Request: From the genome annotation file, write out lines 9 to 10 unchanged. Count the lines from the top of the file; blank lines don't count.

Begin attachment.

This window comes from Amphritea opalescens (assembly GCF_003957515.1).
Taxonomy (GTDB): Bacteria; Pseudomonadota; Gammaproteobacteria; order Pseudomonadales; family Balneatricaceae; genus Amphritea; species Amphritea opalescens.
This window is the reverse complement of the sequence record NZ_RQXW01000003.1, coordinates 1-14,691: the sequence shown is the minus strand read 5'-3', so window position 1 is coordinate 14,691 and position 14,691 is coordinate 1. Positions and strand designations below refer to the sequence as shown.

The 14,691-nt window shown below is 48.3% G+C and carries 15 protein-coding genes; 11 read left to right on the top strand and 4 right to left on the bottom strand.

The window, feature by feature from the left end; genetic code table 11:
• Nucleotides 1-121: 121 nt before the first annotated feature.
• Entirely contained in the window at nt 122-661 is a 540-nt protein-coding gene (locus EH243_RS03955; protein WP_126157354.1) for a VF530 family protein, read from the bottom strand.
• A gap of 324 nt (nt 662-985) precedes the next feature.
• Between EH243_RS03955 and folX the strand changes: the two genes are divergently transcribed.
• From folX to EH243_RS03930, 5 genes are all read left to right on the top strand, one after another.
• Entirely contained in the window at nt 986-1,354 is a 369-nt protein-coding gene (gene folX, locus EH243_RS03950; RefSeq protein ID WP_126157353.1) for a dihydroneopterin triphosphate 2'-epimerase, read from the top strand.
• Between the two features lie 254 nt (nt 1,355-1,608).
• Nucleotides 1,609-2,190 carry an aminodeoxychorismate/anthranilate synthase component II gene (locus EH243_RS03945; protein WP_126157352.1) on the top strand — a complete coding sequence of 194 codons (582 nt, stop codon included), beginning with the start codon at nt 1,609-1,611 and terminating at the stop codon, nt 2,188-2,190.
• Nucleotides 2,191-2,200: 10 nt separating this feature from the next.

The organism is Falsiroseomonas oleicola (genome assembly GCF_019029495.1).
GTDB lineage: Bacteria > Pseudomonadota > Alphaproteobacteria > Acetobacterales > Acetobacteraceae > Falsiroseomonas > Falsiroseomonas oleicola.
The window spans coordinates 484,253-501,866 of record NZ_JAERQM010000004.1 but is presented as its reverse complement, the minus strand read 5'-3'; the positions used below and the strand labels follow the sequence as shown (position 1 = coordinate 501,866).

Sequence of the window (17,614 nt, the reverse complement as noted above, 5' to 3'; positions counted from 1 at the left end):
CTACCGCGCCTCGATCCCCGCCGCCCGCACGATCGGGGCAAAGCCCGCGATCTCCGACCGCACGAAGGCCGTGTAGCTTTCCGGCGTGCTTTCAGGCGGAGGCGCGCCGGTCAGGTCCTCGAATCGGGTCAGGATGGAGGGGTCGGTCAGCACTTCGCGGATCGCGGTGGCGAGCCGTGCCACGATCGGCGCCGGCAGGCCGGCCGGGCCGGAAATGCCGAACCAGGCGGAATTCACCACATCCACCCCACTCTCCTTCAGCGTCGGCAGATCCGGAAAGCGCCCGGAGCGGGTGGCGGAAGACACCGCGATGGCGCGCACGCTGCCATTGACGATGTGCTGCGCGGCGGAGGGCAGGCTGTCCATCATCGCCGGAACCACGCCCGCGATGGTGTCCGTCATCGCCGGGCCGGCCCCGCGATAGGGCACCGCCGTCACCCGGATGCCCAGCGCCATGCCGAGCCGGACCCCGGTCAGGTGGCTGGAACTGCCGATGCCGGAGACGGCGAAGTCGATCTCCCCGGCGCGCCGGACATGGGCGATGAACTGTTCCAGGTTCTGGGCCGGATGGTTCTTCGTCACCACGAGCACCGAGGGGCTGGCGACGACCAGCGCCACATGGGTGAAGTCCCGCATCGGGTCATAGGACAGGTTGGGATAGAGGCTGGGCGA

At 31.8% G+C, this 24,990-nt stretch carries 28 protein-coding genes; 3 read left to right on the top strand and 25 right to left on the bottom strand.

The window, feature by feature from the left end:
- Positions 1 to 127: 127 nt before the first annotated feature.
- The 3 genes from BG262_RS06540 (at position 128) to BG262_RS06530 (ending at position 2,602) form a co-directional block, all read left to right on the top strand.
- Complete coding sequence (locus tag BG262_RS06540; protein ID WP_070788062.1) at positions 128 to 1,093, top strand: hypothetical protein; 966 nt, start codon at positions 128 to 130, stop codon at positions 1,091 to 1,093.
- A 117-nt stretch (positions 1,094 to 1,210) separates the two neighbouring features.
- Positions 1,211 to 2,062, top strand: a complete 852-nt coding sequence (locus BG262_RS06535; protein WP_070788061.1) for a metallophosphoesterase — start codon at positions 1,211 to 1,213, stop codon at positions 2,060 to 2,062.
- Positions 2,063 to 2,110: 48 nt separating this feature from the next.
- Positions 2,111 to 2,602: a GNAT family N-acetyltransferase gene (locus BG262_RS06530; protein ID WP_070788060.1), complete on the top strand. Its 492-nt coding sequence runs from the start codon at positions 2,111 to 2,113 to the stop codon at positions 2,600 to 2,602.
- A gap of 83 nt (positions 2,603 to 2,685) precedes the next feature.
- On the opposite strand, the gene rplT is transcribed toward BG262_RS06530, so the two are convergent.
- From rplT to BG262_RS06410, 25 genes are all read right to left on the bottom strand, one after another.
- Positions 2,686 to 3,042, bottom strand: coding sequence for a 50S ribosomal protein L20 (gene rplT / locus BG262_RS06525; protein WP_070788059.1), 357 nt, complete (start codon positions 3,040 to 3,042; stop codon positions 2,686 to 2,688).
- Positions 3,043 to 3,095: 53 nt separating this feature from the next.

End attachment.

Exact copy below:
• Between EH243_RS03955 and folX the strand changes: the two genes are divergently transcribed.
• From folX to EH243_RS03930, 5 genes are all read left to right on the top strand, one after another.